Active 74-year-old seeks cause of easy bruising



November 20, 2018 - 11:16 AM

Dear Dr. Roach: I’m a 74-year-old male. I take Zocor, flecainide and a baby aspirin each day. For the past year, whenever I bump either arm, I get a large blood bruise that lasts for about a week or two. I don’t even remember some of the bumps. Is there something lacking, such as vitamins, that I could take? I’m quite active. I golf twice a week, walk 3 miles four times a week, and I ride a bike with a bike club 35 miles once per week. — R.A.

Answer: A bruise is a collection of blood, in or below the skin. The medical term is “hematoma,” which means exactly that: “blood collection.” Older people are more likely to develop hematomas, and it happens with less trauma than in younger people. But some people are just more prone to develop them. Aspirin, because it works by disabling the blood clotting cells (platelets), increases the risk of developing a bruise, or having a larger bruise.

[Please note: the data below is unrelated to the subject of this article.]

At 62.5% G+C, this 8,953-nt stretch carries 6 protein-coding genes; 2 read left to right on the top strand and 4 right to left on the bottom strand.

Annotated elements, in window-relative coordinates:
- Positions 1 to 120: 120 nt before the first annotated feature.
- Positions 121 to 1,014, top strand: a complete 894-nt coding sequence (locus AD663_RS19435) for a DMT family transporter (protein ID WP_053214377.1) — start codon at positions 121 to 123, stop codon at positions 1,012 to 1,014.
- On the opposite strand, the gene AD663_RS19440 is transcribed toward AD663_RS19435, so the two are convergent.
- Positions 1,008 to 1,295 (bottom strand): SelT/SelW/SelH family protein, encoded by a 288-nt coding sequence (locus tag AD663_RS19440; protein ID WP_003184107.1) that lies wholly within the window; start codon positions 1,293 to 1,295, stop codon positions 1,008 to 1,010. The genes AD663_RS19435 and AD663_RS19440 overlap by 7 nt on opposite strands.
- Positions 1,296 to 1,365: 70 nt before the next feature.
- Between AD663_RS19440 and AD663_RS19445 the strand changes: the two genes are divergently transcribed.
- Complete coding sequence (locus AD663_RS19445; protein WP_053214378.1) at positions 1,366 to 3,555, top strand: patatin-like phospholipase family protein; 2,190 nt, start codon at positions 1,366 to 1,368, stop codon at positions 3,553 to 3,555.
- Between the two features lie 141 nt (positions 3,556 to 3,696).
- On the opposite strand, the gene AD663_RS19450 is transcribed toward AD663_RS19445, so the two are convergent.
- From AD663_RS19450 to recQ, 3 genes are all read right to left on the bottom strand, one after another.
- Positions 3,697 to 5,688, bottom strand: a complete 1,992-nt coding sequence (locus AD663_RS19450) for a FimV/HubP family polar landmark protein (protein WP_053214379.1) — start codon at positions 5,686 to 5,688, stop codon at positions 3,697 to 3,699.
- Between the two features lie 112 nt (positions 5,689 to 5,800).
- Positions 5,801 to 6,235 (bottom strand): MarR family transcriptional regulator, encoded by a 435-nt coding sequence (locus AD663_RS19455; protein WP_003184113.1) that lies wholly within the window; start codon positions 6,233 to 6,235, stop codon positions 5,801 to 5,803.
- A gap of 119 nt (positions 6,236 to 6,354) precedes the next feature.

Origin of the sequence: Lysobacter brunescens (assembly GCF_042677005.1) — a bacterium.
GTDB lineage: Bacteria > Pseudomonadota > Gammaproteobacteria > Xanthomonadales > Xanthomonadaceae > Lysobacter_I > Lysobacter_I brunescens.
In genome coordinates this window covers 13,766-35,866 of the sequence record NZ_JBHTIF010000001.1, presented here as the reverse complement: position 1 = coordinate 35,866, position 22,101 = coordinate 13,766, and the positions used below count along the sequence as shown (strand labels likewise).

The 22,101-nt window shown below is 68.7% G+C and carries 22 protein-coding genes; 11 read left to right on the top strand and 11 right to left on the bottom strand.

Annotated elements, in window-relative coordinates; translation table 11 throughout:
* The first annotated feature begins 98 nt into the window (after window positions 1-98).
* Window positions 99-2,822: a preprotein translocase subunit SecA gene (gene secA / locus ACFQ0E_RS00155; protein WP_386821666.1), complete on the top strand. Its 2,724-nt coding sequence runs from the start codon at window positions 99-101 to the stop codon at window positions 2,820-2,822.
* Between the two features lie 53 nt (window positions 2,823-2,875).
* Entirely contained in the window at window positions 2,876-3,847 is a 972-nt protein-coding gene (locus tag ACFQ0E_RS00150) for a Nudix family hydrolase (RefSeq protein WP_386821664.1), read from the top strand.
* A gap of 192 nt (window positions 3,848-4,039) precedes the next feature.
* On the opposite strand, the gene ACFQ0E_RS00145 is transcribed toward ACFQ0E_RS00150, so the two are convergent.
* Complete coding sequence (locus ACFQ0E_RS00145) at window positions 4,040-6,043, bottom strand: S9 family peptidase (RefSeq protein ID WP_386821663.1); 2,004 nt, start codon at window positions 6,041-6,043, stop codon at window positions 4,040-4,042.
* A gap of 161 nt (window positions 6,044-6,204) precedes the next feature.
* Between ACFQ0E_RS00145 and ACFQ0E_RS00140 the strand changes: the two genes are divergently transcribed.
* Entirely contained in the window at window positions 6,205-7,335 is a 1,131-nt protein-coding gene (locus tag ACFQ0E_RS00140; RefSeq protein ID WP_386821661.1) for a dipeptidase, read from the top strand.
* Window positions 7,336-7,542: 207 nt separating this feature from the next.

There are medical conditions that can predispose a person to getting many bruises. Von Willebrand’s disease can go many years without ever being diagnosed, and should be considered in people with more-serious bleeding or a family history. Less commonly, there may be abnormalities in the blood-clotting pathway.

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